Breaking on through, Gangnam Style


As I have mentioned, I do not like getting up in front of groups of people. I stress and fret about it for days or even weeks beforehand. Every year during the Christmas assembly our staff puts on a little skit for students. They do “The Twelve Days of Christmas” or “The Voice.” The skits are great, and the kids think it’s hilarious…what’s not to like about teachers dressing up like chickens or wearing flippers and scuba masks and singing like drunken sailors? This year we decided to do “Dancing With the Stars.” I have always run like the plague when it comes to the Christmas assembly. My self-consciousness just gets the best of me.

This year, however, there was no escape. The day of the assembly, our literature teacher came limping up to me, and I just knew she was going to ask me to dance with her  “Gangnam Style” group. She had just had full-on knee surgery in the fall to the point where she was out of school for a month, came back in a wheelchair for a few weeks, and then hobbled around on crutches for another few weeks. How could I possibly say no to her? Besides, there was also my family to consider. We were probably the last people on the planet (with the exception of our friends who live in Cameroon) to see “Gangnam Style.” For weeks, we’d watch it every day and laugh hysterically while we tried to lasso our poor dog. We even tried a tutorial with our friends on Thanksgiving after eating pounds of turkey, and those steps are NOT easy!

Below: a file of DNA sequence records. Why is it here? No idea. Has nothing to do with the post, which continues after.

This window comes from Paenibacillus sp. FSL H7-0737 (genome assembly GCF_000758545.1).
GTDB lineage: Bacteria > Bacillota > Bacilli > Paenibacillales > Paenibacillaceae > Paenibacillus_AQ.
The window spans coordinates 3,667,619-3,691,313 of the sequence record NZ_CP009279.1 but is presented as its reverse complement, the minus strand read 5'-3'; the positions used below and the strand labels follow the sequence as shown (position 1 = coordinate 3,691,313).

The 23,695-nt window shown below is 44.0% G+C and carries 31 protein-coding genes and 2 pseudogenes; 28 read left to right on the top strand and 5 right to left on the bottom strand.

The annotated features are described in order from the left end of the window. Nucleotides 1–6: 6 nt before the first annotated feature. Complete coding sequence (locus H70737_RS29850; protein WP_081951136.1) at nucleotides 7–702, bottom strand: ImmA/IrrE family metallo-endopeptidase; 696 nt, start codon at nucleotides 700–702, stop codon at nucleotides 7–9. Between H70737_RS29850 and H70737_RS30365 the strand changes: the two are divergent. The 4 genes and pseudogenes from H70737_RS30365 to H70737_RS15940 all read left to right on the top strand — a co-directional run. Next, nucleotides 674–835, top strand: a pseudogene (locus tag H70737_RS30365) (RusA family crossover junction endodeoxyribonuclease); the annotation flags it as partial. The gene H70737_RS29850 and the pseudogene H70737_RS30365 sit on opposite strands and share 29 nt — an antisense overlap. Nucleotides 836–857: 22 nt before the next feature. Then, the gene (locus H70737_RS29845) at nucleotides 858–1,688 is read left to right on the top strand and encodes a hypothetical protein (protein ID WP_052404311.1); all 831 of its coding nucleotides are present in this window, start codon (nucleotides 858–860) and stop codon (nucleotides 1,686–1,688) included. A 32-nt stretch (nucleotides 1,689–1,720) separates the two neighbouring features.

It was inevitable that this year I would have to shame myself in front of hundreds of junior high kids. So I ran home on my prep and grabbed the appropriate garb. We practiced during lunch that day, just hours before our big performance. I am definitely no dancer, so luckily one teacher had a voice that carried and would call out the steps. It brought me back to my step aerobic days..I was fine if I could just focus on Leslie’s feet.

Right before our skit, as all of my fellow teacher contestants gathered, there was a lot of nervous excitement. I muttered something like, “I can’t believe I agreed to this, “ and Leslie, who in addition to “Gangnam Style” was also performing a solo interpretive dance while holding a huge cardboard star, said, “I LIVE for this day! This is my favorite day of the whole year!” Meanwhile, my friend Dave, our new art teacher, was wearing a hazmat suit and was preparing for a solo breakdance to house music while hurling glowsticks into the crowd. That right there is the difference between an introvert and an extrovert.

When our distinctive Gangnam Style music boomed into the gym, twenty of us, clad in sunglasses, white shirts and ties, ran out onto the basketball court and jumped up and down like a bunch of totally insane people. We were insane, but I realized in that moment that I’d so much rather trip over myself in front of all these kids and make a complete fool of myself than try to actually teach my classes something the day before Christmas vacation!

And I got through it by staring intently at Leslie’s feet the whole time, keeping some semblance of the beat. Later on, my students patted me on the shoulder and said, “You did good, Mrs. Robbins. Your group should have won.” It was very sweet though I wondered if they just felt really sorry for all of us leaping around on our faux horses and trying to lasso invisible things.

My children didn’t know until that day that I had rocked it Gangnam Style, and they thought it was pretty great. That made it worth it, too.

I will not be quitting my day job or running off and taking dance lessons any time soon. It’s just one of those life lessons that I already know but was in need of is good to totally embarrass yourself on occasion! I think that I am in for next year’s assembly..unless it involves any kind of singing. It might have even been one of my favorite days of this year.